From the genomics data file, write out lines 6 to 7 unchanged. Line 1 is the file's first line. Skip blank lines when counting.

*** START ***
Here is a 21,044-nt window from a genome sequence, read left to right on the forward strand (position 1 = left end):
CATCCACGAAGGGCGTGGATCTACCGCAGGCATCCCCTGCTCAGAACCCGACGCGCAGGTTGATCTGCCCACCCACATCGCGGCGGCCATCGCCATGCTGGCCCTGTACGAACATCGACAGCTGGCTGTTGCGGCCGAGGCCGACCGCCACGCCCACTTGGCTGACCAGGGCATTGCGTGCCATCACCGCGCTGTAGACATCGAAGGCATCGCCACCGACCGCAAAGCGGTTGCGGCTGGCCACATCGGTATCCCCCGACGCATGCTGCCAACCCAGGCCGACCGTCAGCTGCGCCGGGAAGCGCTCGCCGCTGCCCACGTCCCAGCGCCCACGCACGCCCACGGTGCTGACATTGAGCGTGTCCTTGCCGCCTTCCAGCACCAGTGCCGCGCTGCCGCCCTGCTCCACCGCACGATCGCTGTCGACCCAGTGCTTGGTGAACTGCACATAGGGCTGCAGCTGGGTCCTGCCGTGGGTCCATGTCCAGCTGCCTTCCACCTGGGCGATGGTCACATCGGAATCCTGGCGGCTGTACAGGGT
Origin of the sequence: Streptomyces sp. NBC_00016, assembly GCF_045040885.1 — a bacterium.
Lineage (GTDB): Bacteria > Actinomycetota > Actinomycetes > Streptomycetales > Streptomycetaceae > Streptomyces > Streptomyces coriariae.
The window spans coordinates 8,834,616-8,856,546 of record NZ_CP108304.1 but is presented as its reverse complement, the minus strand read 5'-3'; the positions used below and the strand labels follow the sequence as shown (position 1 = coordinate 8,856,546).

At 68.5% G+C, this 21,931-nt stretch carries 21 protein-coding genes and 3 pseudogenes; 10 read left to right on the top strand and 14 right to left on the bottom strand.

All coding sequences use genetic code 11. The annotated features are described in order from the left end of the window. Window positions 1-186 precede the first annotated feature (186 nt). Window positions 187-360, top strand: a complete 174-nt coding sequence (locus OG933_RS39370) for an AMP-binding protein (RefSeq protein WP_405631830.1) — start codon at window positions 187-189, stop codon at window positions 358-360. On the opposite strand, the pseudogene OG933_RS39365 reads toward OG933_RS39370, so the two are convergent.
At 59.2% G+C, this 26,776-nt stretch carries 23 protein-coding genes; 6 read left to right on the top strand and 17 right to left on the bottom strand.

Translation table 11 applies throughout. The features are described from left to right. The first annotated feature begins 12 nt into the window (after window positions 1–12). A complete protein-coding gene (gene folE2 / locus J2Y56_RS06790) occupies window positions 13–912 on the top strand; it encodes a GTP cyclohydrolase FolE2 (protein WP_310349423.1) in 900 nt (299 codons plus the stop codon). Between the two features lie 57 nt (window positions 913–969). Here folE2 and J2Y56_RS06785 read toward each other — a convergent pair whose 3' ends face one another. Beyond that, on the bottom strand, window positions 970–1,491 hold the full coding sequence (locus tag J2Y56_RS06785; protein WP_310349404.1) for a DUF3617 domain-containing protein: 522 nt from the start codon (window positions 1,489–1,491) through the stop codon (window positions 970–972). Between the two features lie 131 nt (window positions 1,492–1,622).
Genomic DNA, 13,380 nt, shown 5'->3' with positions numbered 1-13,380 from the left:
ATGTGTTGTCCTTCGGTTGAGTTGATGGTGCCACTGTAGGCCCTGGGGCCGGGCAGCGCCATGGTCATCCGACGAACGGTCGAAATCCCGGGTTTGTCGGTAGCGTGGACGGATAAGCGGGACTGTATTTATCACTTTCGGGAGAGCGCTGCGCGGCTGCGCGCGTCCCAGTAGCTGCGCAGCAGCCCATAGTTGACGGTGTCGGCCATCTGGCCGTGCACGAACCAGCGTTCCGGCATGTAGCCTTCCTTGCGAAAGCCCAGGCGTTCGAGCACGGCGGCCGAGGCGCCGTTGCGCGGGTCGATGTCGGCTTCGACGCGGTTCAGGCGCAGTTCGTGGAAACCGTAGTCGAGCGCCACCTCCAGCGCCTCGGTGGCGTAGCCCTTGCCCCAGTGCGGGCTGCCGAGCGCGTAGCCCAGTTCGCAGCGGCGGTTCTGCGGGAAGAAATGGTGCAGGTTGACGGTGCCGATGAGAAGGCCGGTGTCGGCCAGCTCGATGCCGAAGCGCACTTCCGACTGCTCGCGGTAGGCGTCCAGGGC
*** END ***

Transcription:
At 68.5% G+C, this 21,931-nt stretch carries 21 protein-coding genes and 3 pseudogenes; 10 read left to right on the top strand and 14 right to left on the bottom strand.

All coding sequences use genetic code 11. The annotated features are described in order from the left end of the window. Window positions 1-186 precede the first annotated feature (186 nt). Window positions 187-360, top strand: a complete 174-nt coding sequence (locus OG933_RS39370) for an AMP-binding protein (RefSeq protein WP_405631830.1) — start codon at window positions 187-189, stop codon at window positions 358-360. On the opposite strand, the pseudogene OG933_RS39365 reads toward OG933_RS39370, so the two are convergent.